Janet said, “Subdural bleeding —- Your body was about to shut down!” so were my hands (I didn’t show Cal, didn’t want to alarm him any more) were vibrant red, Janet said, “a mechanism to dispel body heat, your body was in shutdown.” She was a little angry with me. SO, in summary: I’m writing a book about these mountains. My dear friends look at me like I’m crazy when I tell them, this whole misadventure was merely research <grin> Now I know something else about these mountains. They almost took me.
I’m writing this 3 weeks later —- That day still lingers —- I’ve gone out many times since, always careful, it wasn’t as bad as it sounds, just a close call.
What a way to go:
Wandering the mountains sundazed
Gloriously confused, delirious
It was light of the Sun
From which we came
And now the Sun is reclaiming me
The blood vessels in my ankles and hands
bursting in flames, swirling
Universe, thirst and fatigue
Always a galaxy we
THE GALILEO TREE
Poems Winter 2020 – Winter 2021
First edition * 300 copies * March 2021 / This is Zerx chap #76 / Printed at Speedzone, Albuquerque / Layout and functional design by Nanette Ely-Davies / Author photo Self-portrait in Sandia Mountains early Spring 2021 / Front cover art & design by Tim Oswald / All doodles by the author / These poems are the book my jazz trio uses in sessions/ Cal Haines (drums) and Carol Liebowitz (piano) —- / Other alliances, with Virg Dzurinko (piano), duets w/ Charley Krachy (tenor), improvisations with Nick Lyons (alto), / deep dives w/Kazzrie Jaxen (piano), and a long-deferred project with bassist Ken Filiano, as well as further duets with bassist Ratzo Harris, and Andrea Wolper —- All put on hold during this Covid-19/ Safety Lockdown Limbo we’re presently awaiting an end / Some have appeared on my defunct FB page and a few others were read on Scott MacNicholl’s Saturday night radio show Psychedelic Radio Head Shoppe (KUNM), and some others appeared at my website JAZZ FOR MOSTLY / And some were borrowed from YESTERDAY TOOK THE SKY my unpublished memoir I wrote during the early months of the pandemic when we were all asked to stay home / (c)2021 Mark Alan Weber / firstname.lastname@example.org / Zerx Press, 725 Van Buren Place SE, Albuquerque, New Mexico 87108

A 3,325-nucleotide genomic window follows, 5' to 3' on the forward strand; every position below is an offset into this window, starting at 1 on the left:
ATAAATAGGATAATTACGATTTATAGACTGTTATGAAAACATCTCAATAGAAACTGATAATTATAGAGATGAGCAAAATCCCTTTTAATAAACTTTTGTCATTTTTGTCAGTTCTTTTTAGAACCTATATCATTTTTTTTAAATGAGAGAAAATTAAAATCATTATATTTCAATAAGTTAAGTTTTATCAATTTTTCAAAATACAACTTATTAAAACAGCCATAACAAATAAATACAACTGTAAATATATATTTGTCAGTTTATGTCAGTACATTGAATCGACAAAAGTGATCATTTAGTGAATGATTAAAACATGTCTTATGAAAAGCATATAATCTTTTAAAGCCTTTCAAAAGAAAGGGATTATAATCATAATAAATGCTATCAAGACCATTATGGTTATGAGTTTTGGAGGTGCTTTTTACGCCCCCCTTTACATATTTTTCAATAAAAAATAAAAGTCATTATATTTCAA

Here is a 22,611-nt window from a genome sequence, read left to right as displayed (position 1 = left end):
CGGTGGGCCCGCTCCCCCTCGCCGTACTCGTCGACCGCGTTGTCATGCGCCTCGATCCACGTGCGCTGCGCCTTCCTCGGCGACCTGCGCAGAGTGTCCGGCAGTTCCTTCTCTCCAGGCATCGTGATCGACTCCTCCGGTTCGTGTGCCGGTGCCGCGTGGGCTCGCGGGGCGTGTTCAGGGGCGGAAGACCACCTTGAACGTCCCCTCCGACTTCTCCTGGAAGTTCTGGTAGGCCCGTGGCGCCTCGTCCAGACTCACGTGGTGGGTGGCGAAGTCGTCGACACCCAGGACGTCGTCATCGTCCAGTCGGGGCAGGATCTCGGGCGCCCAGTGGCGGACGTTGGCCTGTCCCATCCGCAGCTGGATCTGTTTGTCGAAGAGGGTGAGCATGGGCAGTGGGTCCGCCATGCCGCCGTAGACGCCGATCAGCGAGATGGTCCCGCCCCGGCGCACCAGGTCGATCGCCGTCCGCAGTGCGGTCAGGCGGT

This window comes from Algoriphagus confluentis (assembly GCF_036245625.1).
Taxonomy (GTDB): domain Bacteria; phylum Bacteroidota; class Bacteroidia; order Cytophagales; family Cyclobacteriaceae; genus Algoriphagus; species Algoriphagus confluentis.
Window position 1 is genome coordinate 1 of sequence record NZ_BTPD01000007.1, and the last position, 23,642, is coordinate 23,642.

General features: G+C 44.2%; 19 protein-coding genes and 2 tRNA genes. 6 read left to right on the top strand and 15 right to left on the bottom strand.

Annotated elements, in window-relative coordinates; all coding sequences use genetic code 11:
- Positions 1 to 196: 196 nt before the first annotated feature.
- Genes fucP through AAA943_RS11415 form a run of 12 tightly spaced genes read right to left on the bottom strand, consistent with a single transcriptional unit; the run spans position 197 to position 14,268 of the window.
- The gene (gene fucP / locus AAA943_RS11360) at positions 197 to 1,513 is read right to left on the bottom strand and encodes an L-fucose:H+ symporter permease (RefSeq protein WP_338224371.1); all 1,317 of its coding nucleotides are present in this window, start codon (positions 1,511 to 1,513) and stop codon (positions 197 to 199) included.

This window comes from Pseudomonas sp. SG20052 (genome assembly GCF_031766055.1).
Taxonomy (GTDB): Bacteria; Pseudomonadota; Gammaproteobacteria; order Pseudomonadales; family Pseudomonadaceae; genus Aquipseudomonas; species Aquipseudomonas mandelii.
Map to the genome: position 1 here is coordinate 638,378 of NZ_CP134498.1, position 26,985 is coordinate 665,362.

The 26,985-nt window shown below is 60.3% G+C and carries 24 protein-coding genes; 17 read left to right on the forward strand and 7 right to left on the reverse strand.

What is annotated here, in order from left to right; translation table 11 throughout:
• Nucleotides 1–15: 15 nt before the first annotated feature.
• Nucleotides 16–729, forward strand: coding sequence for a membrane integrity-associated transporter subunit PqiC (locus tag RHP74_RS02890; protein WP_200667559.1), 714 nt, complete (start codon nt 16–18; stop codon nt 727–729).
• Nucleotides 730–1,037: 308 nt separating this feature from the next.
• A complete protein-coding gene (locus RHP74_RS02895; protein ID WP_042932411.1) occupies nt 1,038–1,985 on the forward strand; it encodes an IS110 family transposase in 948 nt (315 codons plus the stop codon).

Absoulty beautiful pictures, but jeeezzz …close call..!!!
You’re becoming a ‘crazy adept’! Amazing photos ( is that in my backyard?) and those mountains/Sun have teeth and can bite your ass. Be as mindful as you are poetic. Please.
What Charley said.
And … thanks for the reminder that it can get weird out there, could happen to anyone.
” . . . Maybe we feel the need to test ourselves more, to see how much we can take
and survive. Bravery is personal.” —- Marie Colvin (1956-2012) essay Courage Knows